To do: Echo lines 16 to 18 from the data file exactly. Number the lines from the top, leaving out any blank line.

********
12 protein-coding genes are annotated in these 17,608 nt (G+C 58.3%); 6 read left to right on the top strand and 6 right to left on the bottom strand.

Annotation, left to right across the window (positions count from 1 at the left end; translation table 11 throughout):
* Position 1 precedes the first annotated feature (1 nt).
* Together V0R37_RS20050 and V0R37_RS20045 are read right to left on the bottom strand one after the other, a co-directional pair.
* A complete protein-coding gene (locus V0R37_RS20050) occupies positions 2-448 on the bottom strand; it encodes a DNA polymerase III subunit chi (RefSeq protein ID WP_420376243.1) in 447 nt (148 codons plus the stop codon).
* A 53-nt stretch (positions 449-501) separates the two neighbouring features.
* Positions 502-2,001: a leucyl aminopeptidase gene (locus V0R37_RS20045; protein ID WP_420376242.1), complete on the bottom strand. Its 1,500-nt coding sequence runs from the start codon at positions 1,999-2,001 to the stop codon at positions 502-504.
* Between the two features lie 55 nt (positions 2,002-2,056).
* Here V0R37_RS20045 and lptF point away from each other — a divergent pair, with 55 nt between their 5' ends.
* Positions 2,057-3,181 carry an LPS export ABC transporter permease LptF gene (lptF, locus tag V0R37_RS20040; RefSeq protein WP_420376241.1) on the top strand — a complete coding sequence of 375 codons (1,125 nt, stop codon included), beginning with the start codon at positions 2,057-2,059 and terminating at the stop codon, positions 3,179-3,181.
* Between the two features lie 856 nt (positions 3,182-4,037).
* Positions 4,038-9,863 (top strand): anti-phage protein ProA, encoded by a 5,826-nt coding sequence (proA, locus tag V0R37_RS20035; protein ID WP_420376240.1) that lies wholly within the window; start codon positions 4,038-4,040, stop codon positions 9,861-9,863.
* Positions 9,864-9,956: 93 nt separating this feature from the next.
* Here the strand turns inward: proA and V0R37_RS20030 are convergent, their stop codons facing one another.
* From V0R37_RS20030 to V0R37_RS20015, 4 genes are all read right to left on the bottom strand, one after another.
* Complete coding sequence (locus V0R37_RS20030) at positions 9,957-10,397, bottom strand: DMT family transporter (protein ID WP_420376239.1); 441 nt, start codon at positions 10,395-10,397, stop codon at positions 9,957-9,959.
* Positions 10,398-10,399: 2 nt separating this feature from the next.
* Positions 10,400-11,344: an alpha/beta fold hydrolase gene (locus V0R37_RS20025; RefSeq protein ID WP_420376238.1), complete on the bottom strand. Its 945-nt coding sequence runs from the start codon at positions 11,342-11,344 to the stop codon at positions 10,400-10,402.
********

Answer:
* Complete coding sequence (locus V0R37_RS20030) at positions 9,957-10,397, bottom strand: DMT family transporter (protein ID WP_420376239.1); 441 nt, start codon at positions 10,395-10,397, stop codon at positions 9,957-9,959.
* Positions 10,398-10,399: 2 nt separating this feature from the next.
* Positions 10,400-11,344: an alpha/beta fold hydrolase gene (locus V0R37_RS20025; RefSeq protein ID WP_420376238.1), complete on the bottom strand. Its 945-nt coding sequence runs from the start codon at positions 11,342-11,344 to the stop codon at positions 10,400-10,402.